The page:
The deacon's wife grew sick, and the vile, vinegar-tongued, vixenish virago said that the deacon was an old brute.
He offered his hand to her, sheepishly, and she gave it a vixenish slap.
She was of too great a stateliness to put herself into ungraceful or vixenish attitudes.
She dreaded the vixenish Miss Sugg less than the too complaisant manager.
Lady Tester is a refutation of the theory, which must have been invented by a vixenish woman who was not clever.
She was vixenish, she was selfish, she was dishonest and grasping; but she was religious.
Played it from the moment he entered his house until the moment he daily disappeared, astride the vixenish undersized cayuse.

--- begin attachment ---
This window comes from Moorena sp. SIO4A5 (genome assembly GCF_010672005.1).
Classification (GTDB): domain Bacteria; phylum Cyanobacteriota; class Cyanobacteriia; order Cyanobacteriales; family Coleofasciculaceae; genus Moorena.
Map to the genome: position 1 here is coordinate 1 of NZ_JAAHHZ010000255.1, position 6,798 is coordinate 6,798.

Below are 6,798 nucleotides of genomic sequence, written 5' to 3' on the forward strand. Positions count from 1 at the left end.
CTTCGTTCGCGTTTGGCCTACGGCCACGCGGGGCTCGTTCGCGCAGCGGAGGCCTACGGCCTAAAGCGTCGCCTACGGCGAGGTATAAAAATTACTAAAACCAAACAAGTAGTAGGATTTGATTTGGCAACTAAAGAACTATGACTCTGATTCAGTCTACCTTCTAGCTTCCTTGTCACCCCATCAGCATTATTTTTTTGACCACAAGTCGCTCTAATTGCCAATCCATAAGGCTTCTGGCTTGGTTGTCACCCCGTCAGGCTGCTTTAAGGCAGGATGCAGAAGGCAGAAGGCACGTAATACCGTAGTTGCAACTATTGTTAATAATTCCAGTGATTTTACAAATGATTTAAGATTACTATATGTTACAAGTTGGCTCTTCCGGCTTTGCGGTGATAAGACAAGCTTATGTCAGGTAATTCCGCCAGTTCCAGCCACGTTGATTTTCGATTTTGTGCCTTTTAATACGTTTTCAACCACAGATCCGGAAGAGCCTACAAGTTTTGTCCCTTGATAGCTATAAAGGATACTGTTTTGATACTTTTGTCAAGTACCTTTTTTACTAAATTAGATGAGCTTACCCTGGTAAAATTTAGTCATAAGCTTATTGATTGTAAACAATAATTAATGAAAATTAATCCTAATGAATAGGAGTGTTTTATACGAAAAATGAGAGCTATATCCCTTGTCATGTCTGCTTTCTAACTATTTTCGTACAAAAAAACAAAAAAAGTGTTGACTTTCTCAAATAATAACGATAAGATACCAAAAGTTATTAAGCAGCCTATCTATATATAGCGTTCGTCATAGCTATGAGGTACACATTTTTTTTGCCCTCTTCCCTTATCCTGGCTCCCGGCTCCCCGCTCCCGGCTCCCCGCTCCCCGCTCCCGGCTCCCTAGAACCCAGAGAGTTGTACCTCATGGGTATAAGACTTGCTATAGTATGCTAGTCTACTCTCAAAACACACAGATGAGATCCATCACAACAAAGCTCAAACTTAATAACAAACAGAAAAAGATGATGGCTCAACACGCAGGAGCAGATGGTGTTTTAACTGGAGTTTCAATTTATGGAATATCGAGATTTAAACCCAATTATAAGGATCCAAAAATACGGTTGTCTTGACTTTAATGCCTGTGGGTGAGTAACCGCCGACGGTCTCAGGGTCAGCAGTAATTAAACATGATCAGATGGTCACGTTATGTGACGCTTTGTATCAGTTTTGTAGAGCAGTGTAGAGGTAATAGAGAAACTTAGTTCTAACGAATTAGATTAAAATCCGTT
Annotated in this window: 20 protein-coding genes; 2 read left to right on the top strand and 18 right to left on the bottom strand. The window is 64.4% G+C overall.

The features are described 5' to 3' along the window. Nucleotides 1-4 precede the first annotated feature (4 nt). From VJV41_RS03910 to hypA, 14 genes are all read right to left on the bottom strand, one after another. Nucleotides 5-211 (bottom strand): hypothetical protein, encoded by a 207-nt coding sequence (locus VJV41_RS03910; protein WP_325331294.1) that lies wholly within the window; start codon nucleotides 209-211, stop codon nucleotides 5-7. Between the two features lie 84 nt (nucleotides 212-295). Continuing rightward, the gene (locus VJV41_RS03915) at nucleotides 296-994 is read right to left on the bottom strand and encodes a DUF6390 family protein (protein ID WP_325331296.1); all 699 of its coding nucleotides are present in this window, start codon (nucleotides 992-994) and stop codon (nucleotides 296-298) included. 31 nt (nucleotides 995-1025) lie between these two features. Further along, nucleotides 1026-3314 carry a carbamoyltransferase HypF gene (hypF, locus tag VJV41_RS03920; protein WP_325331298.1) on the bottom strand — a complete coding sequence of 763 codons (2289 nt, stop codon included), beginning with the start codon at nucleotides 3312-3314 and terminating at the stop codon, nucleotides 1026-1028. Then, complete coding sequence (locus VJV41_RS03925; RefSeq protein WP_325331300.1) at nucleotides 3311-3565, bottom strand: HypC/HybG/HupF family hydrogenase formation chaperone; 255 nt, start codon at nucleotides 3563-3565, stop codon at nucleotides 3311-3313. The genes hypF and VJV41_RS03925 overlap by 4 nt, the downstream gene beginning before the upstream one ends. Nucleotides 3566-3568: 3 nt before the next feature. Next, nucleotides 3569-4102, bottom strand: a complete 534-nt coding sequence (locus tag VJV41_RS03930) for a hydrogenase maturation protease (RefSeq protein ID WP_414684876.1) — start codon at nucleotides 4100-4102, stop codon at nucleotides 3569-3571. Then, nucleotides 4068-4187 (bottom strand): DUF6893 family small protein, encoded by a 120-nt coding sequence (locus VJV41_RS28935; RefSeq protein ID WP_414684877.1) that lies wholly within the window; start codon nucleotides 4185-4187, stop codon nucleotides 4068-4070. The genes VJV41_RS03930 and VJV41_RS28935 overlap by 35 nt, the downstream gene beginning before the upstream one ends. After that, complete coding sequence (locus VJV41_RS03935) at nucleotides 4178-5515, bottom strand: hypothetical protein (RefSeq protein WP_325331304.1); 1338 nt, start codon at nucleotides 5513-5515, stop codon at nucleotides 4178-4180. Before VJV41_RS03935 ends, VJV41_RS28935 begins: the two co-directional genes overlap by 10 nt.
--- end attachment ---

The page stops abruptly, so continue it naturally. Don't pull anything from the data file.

There came a vixenish gleam into the old woman's faded eyes.
When he gave me his switch, the vixenish animal came at once into subjection to save herself a good whipping.
Her eyes turned, and she fixed a vixenish look upon Miss Eunice.
Old English *fyxen (implied in adjective fyxan), fem. of fox (see fox, and cf. Middle High German vühsinne, German füchsin). Solitary English survival of the Germanic feminine suffix -en, -in (cf. Old English gyden "goddess;" mynecen "nun," from munuc "monk;" wlyfen "she-wolf"). The figurative sense "ill-tempered woman" is attested from 1570s. The spelling shift from -f- to -v- began late 1500s (see V).